Objectives: Tissue interposition is an important part of vesicovaginal fistula (VVF) repair that has been shown to improve success rates. The most common interpositional flap used during a transabdominal VVF repair is the omental flap; however, in some cases, it cannot be used. The urachus is a well-vascularized tissue that is easily mobilized for interposition. We describe our experience using a urachal flap in VVF repair.
Methods: Patients undergoing VVF repair at our center were identified, and a retrospective chart review was performed. Patients who underwent a transabdominal repair with interposition of a urachal flap were included.
Results: Thirteen patients were identified between 2005 and 2009. All were evaluated with a history, physical, upper and lower tract imaging, and cystoscopy. Median patient age was 49 years (range, 31–88 years). Fistula etiology was hysterectomy in 11 and prolapse repair in 2. Five patients presented with recurrent fistulas having failed previous repair. Of 13 patients, 12 had successful repairs with our described technique, including 4 patients who failed previous repairs. There was no recurrence of fistula after median follow-up of 6 months (range, 2 weeks to 4 years). Two patients had preoperative and postoperative complaints of stress urinary incontinence that was mild and did not require surgery.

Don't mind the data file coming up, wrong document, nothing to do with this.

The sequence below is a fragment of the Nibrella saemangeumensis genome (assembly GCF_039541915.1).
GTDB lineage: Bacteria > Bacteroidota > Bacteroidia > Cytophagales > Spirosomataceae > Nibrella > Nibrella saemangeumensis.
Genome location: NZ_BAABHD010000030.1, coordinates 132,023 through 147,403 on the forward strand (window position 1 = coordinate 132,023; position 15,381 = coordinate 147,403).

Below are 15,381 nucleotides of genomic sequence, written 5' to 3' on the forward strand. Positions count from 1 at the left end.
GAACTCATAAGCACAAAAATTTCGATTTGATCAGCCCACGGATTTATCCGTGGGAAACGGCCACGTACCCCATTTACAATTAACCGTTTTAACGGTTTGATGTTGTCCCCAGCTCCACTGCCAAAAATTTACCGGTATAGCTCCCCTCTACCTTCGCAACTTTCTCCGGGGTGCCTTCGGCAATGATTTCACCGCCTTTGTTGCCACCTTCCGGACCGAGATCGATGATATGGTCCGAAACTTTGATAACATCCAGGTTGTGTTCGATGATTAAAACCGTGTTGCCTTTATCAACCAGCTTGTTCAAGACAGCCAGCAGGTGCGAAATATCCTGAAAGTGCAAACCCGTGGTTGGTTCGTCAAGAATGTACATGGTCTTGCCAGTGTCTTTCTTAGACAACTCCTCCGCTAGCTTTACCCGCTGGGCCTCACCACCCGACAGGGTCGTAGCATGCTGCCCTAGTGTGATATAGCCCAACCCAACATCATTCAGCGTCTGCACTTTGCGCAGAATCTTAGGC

Conclusions: Vesicovaginal fistulas can be a difficult challenge for the reconstructive surgeon. The urachal flap is a well-vascularized tissue flap that can be easily mobilized and interposed for VVF repair. Of 13 patients in this series, 12 were successfully repaired using this technique. We feel that further evaluation and usage of this tissue flap are indicated.
Tissue interposition is an important part of a successful VVF repair. We describe a variation of the traditional peritoneal flap using the urachus as tissue interposition in transabdominal VVF repair. Twelve of thirteen patients in our series were repaired successfully using the described method.
From the *Eastern Virginia Medical School, Norfolk, VA; †State University of New York at Buffalo, Buffalo, NY; and ‡McMaster University, Hamilton, Ontario, Canada.
Reprints: Mary Henderson James, MD, Eastern Virginia Medical School, 225 Clearfield Ave, Virginia Beach, Norfolk, Virginia, VA 23462. E-mail: email@example.com.
The authors have declared they have no conflicts of interest.